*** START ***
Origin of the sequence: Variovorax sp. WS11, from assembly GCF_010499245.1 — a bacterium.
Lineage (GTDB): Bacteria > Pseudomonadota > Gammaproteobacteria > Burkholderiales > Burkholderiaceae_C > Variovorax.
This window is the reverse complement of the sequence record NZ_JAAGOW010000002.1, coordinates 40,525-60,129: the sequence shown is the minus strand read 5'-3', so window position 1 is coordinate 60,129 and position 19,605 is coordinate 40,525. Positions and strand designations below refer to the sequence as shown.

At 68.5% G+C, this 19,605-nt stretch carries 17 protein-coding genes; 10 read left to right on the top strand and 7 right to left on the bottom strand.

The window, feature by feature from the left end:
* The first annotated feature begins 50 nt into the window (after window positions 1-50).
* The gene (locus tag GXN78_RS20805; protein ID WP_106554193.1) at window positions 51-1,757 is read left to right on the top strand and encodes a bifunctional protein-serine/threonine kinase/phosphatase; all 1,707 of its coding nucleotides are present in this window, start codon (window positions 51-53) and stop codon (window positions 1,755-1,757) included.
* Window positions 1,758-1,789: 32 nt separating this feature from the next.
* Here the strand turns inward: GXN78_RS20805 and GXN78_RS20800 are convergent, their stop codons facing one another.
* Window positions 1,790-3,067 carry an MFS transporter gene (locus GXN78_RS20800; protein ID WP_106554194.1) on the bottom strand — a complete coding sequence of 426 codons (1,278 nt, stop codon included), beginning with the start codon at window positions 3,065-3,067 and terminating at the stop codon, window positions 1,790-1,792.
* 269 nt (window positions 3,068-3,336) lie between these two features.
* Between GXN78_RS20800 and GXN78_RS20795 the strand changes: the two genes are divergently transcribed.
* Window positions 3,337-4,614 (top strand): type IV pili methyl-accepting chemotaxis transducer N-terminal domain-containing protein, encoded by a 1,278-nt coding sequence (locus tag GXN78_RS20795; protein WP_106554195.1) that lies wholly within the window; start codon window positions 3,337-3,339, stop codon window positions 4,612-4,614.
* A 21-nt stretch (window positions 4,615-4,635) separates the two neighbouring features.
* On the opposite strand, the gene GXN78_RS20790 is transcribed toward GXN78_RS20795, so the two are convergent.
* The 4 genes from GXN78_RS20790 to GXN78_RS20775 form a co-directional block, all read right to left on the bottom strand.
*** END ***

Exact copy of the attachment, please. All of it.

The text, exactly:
Origin of the sequence: Variovorax sp. WS11, from assembly GCF_010499245.1 — a bacterium.
Lineage (GTDB): Bacteria > Pseudomonadota > Gammaproteobacteria > Burkholderiales > Burkholderiaceae_C > Variovorax.
This window is the reverse complement of the sequence record NZ_JAAGOW010000002.1, coordinates 40,525-60,129: the sequence shown is the minus strand read 5'-3', so window position 1 is coordinate 60,129 and position 19,605 is coordinate 40,525. Positions and strand designations below refer to the sequence as shown.

At 68.5% G+C, this 19,605-nt stretch carries 17 protein-coding genes; 10 read left to right on the top strand and 7 right to left on the bottom strand.

The window, feature by feature from the left end:
* The first annotated feature begins 50 nt into the window (after window positions 1-50).
* The gene (locus tag GXN78_RS20805; protein ID WP_106554193.1) at window positions 51-1,757 is read left to right on the top strand and encodes a bifunctional protein-serine/threonine kinase/phosphatase; all 1,707 of its coding nucleotides are present in this window, start codon (window positions 51-53) and stop codon (window positions 1,755-1,757) included.
* Window positions 1,758-1,789: 32 nt separating this feature from the next.
* Here the strand turns inward: GXN78_RS20805 and GXN78_RS20800 are convergent, their stop codons facing one another.
* Window positions 1,790-3,067 carry an MFS transporter gene (locus GXN78_RS20800; protein ID WP_106554194.1) on the bottom strand — a complete coding sequence of 426 codons (1,278 nt, stop codon included), beginning with the start codon at window positions 3,065-3,067 and terminating at the stop codon, window positions 1,790-1,792.
* 269 nt (window positions 3,068-3,336) lie between these two features.
* Between GXN78_RS20800 and GXN78_RS20795 the strand changes: the two genes are divergently transcribed.
* Window positions 3,337-4,614 (top strand): type IV pili methyl-accepting chemotaxis transducer N-terminal domain-containing protein, encoded by a 1,278-nt coding sequence (locus tag GXN78_RS20795; protein WP_106554195.1) that lies wholly within the window; start codon window positions 3,337-3,339, stop codon window positions 4,612-4,614.
* A 21-nt stretch (window positions 4,615-4,635) separates the two neighbouring features.
* On the opposite strand, the gene GXN78_RS20790 is transcribed toward GXN78_RS20795, so the two are convergent.
* The 4 genes from GXN78_RS20790 to GXN78_RS20775 form a co-directional block, all read right to left on the bottom strand.